Families experience conflicts that don't show up in TV commercials. A common situation is where parents don't allow their own parents to have a relationship with their grandchildren.
It's a sorry situation. Grandparents and grandchildren benefit enormously from one another. It is cruel to keep these two generations from knowing and loving one another.
Arizona law recognizes the importance of having this relationship. The state allows grandparents to file a petition to have visitation rights with their grandchildren. In some circumstances, grandparents may be entitled to fill in when it is in the child's interests.
The courts can grant, at their discretion, visitation rights to grandparents when one of these circumstances are present:
- The child's parents have been divorced three months or more.
- A parent of the child has been deceased or missing for at least three months.
- The parents of the child never married.
In all these circumstances, the court grants rights to grandparents when doing so is in what it defines as the child's best interests.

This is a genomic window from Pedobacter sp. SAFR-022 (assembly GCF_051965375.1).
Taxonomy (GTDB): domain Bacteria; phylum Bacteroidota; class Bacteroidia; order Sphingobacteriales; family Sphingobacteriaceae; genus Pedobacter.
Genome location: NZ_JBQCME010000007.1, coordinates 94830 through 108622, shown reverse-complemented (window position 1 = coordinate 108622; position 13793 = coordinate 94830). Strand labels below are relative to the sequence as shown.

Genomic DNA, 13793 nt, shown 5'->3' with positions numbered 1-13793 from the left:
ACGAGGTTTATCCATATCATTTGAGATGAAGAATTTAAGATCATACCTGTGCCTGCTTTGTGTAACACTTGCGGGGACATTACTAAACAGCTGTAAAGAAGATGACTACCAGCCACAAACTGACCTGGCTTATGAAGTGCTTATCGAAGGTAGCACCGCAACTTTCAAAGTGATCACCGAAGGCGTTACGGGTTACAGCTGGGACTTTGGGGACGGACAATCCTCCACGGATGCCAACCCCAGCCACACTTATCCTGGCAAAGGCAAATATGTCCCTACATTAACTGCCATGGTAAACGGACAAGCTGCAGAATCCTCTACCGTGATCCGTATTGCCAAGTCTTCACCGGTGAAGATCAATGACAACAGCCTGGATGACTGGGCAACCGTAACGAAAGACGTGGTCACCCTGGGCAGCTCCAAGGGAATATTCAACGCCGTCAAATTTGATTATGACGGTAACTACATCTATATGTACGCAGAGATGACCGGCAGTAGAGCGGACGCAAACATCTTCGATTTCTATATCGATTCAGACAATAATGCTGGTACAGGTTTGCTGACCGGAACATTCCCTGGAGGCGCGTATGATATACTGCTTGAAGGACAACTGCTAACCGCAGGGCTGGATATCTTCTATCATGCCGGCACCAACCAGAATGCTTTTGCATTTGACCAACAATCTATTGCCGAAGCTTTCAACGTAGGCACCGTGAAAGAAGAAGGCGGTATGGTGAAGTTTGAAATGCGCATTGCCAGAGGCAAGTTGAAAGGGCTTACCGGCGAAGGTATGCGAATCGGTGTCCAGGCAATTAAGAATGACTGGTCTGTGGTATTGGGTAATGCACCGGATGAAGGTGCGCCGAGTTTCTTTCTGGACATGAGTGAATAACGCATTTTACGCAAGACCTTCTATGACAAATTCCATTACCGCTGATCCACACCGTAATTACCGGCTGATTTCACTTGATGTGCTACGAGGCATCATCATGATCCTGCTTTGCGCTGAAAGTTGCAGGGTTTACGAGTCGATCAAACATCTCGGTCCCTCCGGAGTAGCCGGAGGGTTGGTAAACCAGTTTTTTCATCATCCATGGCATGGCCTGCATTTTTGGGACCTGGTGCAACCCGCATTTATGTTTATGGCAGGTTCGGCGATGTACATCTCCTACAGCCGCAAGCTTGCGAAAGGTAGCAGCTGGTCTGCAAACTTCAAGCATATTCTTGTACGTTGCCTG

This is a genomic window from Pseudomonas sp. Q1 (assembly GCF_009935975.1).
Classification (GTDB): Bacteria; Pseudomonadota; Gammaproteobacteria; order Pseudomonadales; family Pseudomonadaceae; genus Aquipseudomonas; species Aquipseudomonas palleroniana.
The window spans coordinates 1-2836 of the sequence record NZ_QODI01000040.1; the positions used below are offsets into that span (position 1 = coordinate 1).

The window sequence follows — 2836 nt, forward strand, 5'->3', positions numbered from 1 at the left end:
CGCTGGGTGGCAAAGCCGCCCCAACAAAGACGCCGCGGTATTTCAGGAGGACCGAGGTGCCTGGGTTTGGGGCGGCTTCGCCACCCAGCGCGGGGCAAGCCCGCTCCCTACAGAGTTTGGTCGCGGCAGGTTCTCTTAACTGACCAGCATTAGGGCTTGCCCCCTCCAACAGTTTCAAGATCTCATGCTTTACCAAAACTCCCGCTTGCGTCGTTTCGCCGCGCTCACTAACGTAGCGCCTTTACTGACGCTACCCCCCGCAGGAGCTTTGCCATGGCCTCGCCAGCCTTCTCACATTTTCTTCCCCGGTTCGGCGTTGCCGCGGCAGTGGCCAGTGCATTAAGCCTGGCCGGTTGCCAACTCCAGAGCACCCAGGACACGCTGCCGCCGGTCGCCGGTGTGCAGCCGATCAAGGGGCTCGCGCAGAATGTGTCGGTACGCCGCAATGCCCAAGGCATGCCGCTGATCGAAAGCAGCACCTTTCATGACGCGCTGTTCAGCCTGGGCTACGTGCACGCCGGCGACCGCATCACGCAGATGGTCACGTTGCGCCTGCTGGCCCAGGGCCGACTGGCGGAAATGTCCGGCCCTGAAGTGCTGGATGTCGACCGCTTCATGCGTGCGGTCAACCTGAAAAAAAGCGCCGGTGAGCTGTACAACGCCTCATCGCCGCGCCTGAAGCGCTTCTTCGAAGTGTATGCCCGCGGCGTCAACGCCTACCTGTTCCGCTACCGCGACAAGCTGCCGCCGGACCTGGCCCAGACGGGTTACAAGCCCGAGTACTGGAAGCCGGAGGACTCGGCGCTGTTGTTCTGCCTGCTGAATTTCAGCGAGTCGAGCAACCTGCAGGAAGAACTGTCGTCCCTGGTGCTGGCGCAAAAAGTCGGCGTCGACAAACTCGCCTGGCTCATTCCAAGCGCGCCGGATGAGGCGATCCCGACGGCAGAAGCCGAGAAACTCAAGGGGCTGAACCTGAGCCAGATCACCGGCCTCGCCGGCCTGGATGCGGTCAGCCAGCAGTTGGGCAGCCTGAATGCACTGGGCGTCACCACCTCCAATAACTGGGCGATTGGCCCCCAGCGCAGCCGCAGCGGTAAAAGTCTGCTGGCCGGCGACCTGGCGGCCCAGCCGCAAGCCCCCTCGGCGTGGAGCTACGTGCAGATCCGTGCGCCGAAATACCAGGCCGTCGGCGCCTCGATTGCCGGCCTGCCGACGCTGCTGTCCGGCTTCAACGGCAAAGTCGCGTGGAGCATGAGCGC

Understanding 'the child's best interests'
This phrase includes some considerations.
The grandparent's motives must be good. To refuse the grandparent's claim, parents must be able to show real reason for opposing visitation. They may not do so out simply of spite. And it must be demonstrated that regular visitation will provide a real benefit to the child.
The laws regarding grandparents' visitation rights are simple as written. In practice, the court must weigh many factors, and follow the precedents set in thousands of previous cases.
Choosing the right lawyer
To successfully claim your rights, you need an attorney who is familiar with extensive case law and has succeeded in obtaining these rights over many years' time.
We invite you to call our office in Pima to discuss your situation, and what you want to have happen.